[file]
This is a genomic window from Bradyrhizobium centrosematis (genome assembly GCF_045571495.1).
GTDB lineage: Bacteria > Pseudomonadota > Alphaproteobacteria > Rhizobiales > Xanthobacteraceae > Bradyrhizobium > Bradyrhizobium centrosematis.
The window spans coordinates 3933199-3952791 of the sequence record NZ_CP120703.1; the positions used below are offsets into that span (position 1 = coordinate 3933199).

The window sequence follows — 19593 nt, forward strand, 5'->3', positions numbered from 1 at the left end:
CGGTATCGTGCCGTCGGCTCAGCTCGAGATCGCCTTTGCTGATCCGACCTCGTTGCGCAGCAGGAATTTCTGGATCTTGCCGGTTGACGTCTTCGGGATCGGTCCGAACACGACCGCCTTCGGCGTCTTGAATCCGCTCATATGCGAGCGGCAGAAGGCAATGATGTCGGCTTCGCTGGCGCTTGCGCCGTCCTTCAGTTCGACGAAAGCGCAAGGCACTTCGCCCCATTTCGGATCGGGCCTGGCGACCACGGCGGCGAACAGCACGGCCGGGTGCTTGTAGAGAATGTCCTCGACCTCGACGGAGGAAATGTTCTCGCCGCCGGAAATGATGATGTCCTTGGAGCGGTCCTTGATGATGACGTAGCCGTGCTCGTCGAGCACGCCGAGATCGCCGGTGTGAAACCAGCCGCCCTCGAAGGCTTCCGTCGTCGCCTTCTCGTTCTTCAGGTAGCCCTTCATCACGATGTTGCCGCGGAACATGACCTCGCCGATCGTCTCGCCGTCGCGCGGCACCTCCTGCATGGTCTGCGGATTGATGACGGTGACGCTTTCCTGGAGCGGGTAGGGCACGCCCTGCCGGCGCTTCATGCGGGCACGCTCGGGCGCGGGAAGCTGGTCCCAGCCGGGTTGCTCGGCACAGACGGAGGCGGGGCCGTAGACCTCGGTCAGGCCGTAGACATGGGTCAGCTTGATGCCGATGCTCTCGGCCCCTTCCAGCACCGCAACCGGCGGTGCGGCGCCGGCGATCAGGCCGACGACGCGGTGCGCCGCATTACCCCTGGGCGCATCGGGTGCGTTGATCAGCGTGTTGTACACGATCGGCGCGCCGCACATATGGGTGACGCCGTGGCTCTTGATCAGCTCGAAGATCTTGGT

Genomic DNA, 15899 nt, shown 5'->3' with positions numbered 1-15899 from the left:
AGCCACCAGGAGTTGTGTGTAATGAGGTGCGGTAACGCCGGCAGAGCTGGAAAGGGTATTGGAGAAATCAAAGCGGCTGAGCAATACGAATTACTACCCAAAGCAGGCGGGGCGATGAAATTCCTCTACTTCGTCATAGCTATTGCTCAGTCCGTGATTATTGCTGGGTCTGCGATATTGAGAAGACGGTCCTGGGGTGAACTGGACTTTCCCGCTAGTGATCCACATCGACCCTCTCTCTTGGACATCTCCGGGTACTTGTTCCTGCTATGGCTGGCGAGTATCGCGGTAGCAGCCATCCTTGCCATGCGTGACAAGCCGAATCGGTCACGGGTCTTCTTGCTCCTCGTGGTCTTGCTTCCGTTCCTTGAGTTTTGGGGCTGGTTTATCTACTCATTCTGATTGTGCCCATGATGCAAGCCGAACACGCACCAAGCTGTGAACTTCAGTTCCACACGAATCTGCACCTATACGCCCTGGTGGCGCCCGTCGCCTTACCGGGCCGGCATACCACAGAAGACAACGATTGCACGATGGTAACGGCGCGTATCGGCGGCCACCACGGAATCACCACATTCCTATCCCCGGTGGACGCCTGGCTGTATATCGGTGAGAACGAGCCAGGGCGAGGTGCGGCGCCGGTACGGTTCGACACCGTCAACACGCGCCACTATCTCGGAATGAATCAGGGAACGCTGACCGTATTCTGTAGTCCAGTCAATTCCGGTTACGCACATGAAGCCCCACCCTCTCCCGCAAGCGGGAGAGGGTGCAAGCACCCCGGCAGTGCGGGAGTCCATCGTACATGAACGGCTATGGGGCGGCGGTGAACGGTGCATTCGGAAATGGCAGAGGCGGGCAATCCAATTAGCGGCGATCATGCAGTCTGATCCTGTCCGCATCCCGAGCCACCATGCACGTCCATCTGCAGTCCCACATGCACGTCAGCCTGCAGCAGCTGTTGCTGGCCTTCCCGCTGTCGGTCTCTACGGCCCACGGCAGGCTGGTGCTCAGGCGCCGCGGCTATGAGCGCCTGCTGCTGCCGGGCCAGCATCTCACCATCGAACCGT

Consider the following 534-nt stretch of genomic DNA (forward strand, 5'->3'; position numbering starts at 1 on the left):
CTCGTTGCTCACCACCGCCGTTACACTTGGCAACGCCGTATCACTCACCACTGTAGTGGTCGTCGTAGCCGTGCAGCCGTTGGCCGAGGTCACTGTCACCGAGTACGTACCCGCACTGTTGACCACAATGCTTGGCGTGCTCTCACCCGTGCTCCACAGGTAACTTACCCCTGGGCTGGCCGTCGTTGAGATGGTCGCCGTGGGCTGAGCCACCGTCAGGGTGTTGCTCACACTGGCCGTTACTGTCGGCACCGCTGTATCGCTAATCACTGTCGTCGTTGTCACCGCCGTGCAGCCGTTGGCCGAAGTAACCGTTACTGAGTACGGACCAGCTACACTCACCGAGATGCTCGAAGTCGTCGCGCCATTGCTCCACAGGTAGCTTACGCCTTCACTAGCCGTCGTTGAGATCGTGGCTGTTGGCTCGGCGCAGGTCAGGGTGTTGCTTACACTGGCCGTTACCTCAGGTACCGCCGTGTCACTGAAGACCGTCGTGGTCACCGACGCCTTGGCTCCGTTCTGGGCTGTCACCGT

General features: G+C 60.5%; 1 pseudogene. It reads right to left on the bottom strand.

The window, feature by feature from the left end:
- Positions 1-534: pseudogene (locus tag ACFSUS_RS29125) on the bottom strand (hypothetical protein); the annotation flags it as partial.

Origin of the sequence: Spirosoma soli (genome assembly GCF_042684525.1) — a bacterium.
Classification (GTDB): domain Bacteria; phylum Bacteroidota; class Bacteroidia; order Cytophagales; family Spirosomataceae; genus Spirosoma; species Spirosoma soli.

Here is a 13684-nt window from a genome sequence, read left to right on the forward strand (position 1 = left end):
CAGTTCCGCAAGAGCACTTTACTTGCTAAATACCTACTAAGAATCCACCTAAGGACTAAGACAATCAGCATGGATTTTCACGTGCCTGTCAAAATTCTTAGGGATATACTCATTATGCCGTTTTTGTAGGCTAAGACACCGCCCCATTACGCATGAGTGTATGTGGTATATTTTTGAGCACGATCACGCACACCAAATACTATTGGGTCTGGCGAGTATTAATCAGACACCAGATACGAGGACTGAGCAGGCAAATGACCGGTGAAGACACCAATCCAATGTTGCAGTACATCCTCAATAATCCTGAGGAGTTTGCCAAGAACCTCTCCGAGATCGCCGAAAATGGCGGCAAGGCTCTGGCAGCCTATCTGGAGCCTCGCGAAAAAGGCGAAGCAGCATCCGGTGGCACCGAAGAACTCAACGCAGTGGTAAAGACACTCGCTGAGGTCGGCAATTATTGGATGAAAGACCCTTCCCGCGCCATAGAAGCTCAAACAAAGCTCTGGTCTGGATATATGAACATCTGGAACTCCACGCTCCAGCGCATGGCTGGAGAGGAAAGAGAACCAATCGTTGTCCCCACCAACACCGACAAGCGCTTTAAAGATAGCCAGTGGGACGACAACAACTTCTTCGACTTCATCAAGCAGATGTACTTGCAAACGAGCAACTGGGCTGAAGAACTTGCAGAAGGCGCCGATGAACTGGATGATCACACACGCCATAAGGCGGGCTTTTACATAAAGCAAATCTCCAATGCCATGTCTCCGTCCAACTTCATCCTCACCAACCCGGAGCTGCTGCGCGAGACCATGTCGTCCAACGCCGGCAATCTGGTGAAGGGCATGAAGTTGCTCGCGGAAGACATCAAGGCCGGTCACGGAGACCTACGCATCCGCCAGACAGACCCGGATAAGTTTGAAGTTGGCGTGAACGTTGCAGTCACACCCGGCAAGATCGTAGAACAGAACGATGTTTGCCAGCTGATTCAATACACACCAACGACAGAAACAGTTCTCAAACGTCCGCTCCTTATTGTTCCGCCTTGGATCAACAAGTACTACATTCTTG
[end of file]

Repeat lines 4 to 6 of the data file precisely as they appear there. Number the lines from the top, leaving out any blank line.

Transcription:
The window sequence follows — 19593 nt, forward strand, 5'->3', positions numbered from 1 at the left end:
CGGTATCGTGCCGTCGGCTCAGCTCGAGATCGCCTTTGCTGATCCGACCTCGTTGCGCAGCAGGAATTTCTGGATCTTGCCGGTTGACGTCTTCGGGATCGGTCCGAACACGACCGCCTTCGGCGTCTTGAATCCGCTCATATGCGAGCGGCAGAAGGCAATGATGTCGGCTTCGCTGGCGCTTGCGCCGTCCTTCAGTTCGACGAAAGCGCAAGGCACTTCGCCCCATTTCGGATCGGGCCTGGCGACCACGGCGGCGAACAGCACGGCCGGGTGCTTGTAGAGAATGTCCTCGACCTCGACGGAGGAAATGTTCTCGCCGCCGGAAATGATGATGTCCTTGGAGCGGTCCTTGATGATGACGTAGCCGTGCTCGTCGAGCACGCCGAGATCGCCGGTGTGAAACCAGCCGCCCTCGAAGGCTTCCGTCGTCGCCTTCTCGTTCTTCAGGTAGCCCTTCATCACGATGTTGCCGCGGAACATGACCTCGCCGATCGTCTCGCCGTCGCGCGGCACCTCCTGCATGGTCTGCGGATTGATGACGGTGACGCTTTCCTGGAGCGGGTAGGGCACGCCCTGCCGGCGCTTCATGCGGGCACGCTCGGGCGCGGGAAGCTGGTCCCAGCCGGGTTGCTCGGCACAGACGGAGGCGGGGCCGTAGACCTCGGTCAGGCCGTAGACATGGGTCAGCTTGATGCCGATGCTCTCGGCCCCTTCCAGCACCGCAACCGGCGGTGCGGCGCCGGCGATCAGGCCGACGACGCGGTGCGCCGCATTACCCCTGGGCGCATCGGGTGCGTTGATCAGCGTGTTGTACACGATCGGCGCGCCGCACATATGGGTGACGCCGTGGCTCTTGATCAGCTCGAAGATCTTGGT

Genomic DNA, 15899 nt, shown 5'->3' with positions numbered 1-15899 from the left: